Lucic was trying to get a tip on a shot in front of the net at the time of the injury, but he missed the puck with his trusty blade and instead caught the speeding rubber biscuit flush off the front of his left foot.

“It’s good news,” said Lucic, who missed Thursday night’s game against the Senators with the injury. “I think we treated it right (Thursday) and today, and it looks like I’m going to be ready to play tomorrow.

“It’s the game of hockey; stuff like that happens all the time and you just have to be mentally strong and battle through it,” added Lucic. “I’ve got some nice purple toes. It looks funny right now, but it made a lot of progress from yesterday morning to last night.”

In other tidbits from practice:

Dennis Wideman obviously isn’t a big listener to WEEI during the late morning and early afternoon hours, if at all. When I told him that he should tell Holley that he was a big fan of his “Holley Hockey Minute” when he gets on the air, Wideman replied without missing a beat: “Oh…you mean Holley isn’t a girl? That’s good to know.”

Aaron Ward was down with the flu that’s been traveling around the Bruins club — and the Celtics for that matter over the last week — and wasn’t at practice. Chuck Kobasew was also given a maintenance day away from the ice by coach Claude JulienMichael Ryder was also given the day off after a high stick caught him in the face and cut him open during last night’s shootout win against Ottawa.

Julien and Manny Fernandez also both revealed that physically he’s ready to jump back into game action, but it’s more a matter of getting a certain feel in net between the pipes after three weeks of inactivity.

“He’s feeling good and physically I think he’s 100 percent,” said Julien. “I think we made the right decision in doing what we did and letting him heal his aching back. That’s the main thing right now, so it’s just a matter now of spotting him in a situation when we feel that he feels he’s ready.”

It was a pretty good showing at practice this afternoon at the TD Banknorth Garden given that B’s Media Relations maestro Matt Chmura estimated that the team finally got into Boston around 2:30 a.m. Friday morning.

Read More: Aaron Ward, Boston Bruins, Chuck Kobasew, Claude Julien
Shawn Thornton puts imprint on final win in Montreal 02.01.09 at 6:45 pm ET
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MONTREAL — The life of an NHL enforcer certainly isn’t for the faint of heart, and it’s definitely not a destination spot for those seeking to bathe in glory or blanket themselves in warm, comforting plaudits.

Underrated Shawn Thornton, one of the biggest yet least talked about pieces of this flashy, rugged, dominant Bruins hockey machine, came up one assist short of the Gordie Howe hat trick on Sunday afternoon.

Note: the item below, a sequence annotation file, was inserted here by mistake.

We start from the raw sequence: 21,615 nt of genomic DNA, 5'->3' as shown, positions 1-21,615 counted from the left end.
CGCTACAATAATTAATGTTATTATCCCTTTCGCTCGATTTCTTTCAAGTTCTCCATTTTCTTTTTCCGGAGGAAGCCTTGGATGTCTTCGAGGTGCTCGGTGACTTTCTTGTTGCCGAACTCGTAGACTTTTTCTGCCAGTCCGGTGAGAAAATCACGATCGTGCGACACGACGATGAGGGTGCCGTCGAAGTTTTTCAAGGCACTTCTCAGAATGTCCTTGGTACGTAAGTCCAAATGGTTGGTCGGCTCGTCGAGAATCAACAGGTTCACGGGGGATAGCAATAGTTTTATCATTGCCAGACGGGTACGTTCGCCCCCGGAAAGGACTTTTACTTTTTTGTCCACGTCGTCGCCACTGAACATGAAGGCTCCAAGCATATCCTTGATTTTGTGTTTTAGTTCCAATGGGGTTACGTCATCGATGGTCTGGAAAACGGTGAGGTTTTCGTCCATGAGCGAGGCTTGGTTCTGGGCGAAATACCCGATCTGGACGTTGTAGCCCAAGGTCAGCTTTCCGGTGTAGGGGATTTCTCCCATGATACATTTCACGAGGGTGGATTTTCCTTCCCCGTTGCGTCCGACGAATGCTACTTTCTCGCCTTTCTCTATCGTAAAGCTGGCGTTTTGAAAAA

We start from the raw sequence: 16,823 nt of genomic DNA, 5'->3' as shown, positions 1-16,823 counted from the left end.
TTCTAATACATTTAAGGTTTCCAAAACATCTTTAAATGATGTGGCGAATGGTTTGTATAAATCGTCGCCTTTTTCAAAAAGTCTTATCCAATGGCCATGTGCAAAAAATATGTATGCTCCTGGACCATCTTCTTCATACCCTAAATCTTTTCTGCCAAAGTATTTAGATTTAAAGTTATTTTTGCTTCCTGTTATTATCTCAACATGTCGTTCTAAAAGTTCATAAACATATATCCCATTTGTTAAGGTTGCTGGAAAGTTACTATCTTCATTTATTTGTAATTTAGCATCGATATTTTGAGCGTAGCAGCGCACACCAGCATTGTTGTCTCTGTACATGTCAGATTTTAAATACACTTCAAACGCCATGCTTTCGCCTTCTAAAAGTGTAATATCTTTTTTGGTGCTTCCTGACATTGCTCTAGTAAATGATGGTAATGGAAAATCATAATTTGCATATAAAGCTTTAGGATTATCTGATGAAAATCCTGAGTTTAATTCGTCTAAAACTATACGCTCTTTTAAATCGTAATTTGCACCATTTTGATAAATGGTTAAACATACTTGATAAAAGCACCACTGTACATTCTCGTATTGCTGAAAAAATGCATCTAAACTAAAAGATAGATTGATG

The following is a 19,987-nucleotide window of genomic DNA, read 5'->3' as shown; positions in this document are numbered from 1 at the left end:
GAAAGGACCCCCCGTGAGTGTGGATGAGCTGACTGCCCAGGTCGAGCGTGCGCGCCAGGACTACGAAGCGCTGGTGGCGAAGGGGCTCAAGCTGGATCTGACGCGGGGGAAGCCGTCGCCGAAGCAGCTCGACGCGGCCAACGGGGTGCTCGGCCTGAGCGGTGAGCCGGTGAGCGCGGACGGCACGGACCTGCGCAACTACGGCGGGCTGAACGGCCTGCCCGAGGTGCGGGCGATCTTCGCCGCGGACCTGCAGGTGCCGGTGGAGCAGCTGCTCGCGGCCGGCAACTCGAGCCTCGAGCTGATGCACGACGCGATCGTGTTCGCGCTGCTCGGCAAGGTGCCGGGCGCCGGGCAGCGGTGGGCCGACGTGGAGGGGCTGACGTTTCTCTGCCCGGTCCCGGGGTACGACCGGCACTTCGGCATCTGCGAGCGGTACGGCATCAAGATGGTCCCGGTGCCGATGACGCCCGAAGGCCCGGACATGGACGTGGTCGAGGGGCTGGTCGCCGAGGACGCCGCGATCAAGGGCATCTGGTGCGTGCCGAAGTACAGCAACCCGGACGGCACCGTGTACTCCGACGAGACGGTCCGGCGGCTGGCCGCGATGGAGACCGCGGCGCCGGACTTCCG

But he still made an unmistakable imprint on the B’s 3-1 win over the sagging Canadiens at the Bell Centre, and showed once again why his personality on and off the ice are such a big part of the Big Bad Bruins resurgence in Boston.

Thornton bagged the game-winner, dropped the gloves for some fisticuffs after getting the invite to dance from AHL journeyman Alex Henry and unloaded a game-high four shots against Habs goaltender Carey Price during yet another playoff-style victory.

Not bad for a night’s work from a hard-nosed guy that’s been bringing it every night — and setting the ultimate example – all season long for the Spoked B.

“He’s been a big part of (the team) for us this year,” said Dennis Wideman, who essentially ripped the Habs’ heart out when he notched a game-tying marker with just 0.6 seconds left in the first period. “He’s obviously a very good fighter. I think the best part about him is he knows when to fight. He knows the right time to do it.

“He’s been around a long time and he knows how a fight can really swing the momentum in a game,” added Wideman. “He’s invaluable to us and he’s scored some really big goals for us this year too. It’s huge for us when you put the so-called fourth line out there and they just have an offensive shift in the other team’s zone the whole time.”

As is always the case with a lionhearted and modestly-skilled pugilist like Thornton, however, he’s nowhere to be found when the mighty Montreal media doles out their Three Stars for the game as they did Sunday afternoon. Thornton’s fingerprints were smeared all over the B’s winning blueprint, but instead Tim Thomas (a solid 27 save game) and Wideman garnered Boston’s two stars.

Once again, no glorified back slaps for Thornton.